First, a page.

What You Really Need to Know About MisterWives

William Hehir really likes the name of his band. “[MisterWives] plays off the Mormon term ‘sister wives,’” he tells me over the phone a few days before the band’s Friday gig at Terminal 5. “Mandy [Lee, the band’s lead singer] came up with it. I will never forget it: I was sitting at work one day and she texted me, ‘What do you think of the name MisterWives?’ And I immediately liked it.”

In the midst of their tour while banking off the success of their singles “Reflections,” “Vagabond,” and “Our Own House,” the band returns to their home city this week to play their New York set.

I chatted with Hehir, the band’s bass guitarist, about their musical influences, the group’s origins and how Spotify has influenced the industry.

Bass guitarist William Hehir opens up about the band’s musical influences and more. image: misterwives/instagram

Bass guitarist William Hehir opens up about the band’s musical influences and more. image: misterwives/instagram

Long Island Pulse: Tell about how the band got started.
William Hehir: The band got started about two and a half, three years ago. I met Mandy through mutual friends and it was actually her birthday and she wanted to have an ‘80s cover band for her party in New York. She’d just moved into her apartment with no furniture, nothing at all, and a lot of empty space. We ended up playing together and it all worked out. She knew Etienne [Bowler, the band’s percussionist] because they worked at restaurants down the block from each other and they’d go and talk about music. She brought him on board and then we knew Marc [Campbell, the band’s guitarist] and Jesse [Blum, the band’s keys/horns/accordion/glockenspiel player] through a previous band, so we brought them on board as well.

Pulse: What’s the music writing process like?
WH: Mandy writes all the music and she’ll come up with the lyrics, melody and chord progression and we really just add on certain elements. Whatever we naturally are inclined to bring out and play is what it is. Obviously, there’s a level of thought put into what needs to be played but it goes on organically.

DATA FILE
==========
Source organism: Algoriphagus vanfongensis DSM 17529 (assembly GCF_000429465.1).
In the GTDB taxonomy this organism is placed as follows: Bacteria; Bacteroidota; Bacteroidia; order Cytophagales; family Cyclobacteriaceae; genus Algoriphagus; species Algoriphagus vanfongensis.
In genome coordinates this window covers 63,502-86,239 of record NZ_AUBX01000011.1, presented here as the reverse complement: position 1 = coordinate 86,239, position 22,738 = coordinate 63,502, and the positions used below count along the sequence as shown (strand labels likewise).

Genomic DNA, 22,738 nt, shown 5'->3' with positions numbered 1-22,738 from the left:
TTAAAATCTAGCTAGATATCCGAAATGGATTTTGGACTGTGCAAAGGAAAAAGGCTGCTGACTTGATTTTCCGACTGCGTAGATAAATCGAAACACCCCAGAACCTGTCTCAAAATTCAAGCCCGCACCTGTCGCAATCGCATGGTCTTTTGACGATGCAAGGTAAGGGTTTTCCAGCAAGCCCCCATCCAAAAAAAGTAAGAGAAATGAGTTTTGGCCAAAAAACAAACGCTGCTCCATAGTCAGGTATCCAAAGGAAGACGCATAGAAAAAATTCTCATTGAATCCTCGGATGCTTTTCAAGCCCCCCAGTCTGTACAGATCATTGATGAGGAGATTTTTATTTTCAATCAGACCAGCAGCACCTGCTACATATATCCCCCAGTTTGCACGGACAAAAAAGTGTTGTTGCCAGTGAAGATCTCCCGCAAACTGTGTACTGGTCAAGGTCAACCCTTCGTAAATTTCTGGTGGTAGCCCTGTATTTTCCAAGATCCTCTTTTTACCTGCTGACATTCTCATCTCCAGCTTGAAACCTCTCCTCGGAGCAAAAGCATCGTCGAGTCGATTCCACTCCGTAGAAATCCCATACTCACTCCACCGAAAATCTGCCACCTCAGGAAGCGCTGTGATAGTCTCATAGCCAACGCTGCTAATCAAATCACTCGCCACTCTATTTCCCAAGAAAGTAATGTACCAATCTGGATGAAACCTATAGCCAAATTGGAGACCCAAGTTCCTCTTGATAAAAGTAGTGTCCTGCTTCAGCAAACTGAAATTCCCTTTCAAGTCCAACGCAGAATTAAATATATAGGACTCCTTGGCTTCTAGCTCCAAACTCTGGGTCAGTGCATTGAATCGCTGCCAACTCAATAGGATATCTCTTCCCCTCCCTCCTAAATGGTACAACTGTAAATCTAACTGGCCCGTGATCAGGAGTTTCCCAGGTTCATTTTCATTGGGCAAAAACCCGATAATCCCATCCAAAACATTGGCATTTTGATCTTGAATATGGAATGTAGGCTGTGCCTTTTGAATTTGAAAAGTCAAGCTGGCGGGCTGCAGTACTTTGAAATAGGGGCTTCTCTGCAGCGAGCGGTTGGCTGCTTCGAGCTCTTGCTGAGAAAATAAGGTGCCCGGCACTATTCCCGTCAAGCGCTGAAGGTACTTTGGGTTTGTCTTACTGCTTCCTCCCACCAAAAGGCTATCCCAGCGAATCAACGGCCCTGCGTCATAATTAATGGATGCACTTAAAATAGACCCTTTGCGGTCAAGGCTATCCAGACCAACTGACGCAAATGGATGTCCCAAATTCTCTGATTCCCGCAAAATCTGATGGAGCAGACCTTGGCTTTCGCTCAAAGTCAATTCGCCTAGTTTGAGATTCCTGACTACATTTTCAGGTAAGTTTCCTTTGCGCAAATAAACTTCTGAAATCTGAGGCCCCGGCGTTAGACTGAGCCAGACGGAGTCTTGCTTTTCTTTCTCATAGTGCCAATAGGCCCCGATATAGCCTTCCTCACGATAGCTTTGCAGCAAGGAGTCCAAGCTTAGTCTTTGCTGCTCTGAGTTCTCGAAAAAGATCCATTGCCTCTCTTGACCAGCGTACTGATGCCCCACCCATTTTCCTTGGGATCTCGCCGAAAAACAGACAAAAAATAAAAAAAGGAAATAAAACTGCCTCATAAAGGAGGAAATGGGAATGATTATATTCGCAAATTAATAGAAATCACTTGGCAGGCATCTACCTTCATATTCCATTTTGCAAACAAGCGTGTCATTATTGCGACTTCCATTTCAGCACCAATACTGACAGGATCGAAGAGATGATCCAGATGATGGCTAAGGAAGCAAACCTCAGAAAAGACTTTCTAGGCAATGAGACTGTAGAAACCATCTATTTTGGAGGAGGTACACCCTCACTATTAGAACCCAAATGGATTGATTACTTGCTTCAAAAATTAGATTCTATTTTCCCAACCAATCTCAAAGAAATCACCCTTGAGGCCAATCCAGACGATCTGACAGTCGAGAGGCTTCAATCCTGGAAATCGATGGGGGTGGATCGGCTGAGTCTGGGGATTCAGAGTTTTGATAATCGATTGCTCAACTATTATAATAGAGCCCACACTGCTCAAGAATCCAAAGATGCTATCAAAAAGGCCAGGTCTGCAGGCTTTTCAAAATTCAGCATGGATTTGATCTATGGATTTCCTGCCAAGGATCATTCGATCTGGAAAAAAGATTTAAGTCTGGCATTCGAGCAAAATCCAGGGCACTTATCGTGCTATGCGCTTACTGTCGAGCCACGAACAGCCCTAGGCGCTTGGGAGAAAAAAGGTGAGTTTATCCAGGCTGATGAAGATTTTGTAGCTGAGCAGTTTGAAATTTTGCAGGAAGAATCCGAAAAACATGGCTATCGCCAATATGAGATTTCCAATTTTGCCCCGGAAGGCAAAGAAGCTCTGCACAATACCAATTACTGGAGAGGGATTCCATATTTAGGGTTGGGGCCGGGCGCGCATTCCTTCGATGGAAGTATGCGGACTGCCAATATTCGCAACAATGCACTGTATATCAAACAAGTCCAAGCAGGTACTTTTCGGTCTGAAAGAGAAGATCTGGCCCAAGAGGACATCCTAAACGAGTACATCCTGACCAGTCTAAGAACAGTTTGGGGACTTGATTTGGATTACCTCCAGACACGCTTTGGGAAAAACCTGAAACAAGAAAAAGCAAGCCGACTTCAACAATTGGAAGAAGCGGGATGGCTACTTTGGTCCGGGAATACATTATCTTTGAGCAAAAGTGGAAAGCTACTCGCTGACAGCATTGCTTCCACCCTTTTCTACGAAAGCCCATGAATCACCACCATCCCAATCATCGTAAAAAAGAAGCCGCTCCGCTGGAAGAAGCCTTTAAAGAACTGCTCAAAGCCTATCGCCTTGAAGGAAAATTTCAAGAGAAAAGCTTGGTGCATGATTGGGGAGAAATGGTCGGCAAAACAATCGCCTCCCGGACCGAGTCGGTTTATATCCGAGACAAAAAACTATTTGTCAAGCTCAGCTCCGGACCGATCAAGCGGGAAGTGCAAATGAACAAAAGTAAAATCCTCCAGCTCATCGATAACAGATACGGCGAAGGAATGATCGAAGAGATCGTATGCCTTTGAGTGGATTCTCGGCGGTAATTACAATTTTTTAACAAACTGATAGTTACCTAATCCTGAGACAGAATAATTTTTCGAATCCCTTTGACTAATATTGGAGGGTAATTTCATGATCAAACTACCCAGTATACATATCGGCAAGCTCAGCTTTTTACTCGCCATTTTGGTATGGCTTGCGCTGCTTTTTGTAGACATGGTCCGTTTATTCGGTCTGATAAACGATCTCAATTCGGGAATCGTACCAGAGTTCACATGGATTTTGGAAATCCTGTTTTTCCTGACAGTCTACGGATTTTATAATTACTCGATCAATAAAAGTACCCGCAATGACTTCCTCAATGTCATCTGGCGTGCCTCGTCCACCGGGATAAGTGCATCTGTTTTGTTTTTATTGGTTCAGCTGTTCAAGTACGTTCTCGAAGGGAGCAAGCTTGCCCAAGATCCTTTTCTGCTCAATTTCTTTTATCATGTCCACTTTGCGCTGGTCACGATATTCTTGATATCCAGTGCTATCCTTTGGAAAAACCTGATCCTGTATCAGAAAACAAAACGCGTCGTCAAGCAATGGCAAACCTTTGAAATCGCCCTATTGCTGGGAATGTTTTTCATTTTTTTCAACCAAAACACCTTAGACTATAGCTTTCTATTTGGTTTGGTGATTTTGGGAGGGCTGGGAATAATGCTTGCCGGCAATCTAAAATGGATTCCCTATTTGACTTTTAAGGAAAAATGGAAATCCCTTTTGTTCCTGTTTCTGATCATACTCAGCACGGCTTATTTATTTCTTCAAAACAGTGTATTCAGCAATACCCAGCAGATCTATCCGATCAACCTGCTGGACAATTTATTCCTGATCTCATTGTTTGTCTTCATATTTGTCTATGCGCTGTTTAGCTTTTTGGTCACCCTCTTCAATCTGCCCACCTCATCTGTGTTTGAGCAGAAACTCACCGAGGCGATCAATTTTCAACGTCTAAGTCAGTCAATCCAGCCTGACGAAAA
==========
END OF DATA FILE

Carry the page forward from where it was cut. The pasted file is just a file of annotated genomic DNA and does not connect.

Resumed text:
Pulse: How would you describe your sound?
WH: We wouldn’t want to be pinned as pop or folk, we just play music. It’s feel-good music, at the end of the day that’s the whole idea. We want everyone to be having fun. Music should transport you, whether you’re at a concert or listening on your headphones, it should take you to a place that makes you feel good.

Pulse: What inspires your music? Who are your musical influences?
Collectively, we would all say No Doubt. Both individually and as a band. But, in the course of the last two-and-a-half years, we have learned how to navigate towards all other influences.

Pulse: What are your favorite venues to play in New York?
WH: It’s honestly been an honor to play in each and every one of the venues. These venues are where we went and saw music and it’s nice to get to play there.

Pulse: Clearly, the Internet in general and Spotify in specific have heavily influenced the music business. What are your thoughts about it?
The way I see it and the way we collectively all see it as a band, is that whatever resource or whatever means are to get the music out, we are all supportive and greatly appreciative. At the end of the day, we love recording music, but the heart and soul is to play shows. You’re not going to make money from album sales, you know that going into it. But Spotify and all other vendors provide people with access to listen to you and, hopefully, by the end of the day, they like you enough to buy a ticket to a concert. It’s about getting the music into people’s hands. We play music so that it can be shared.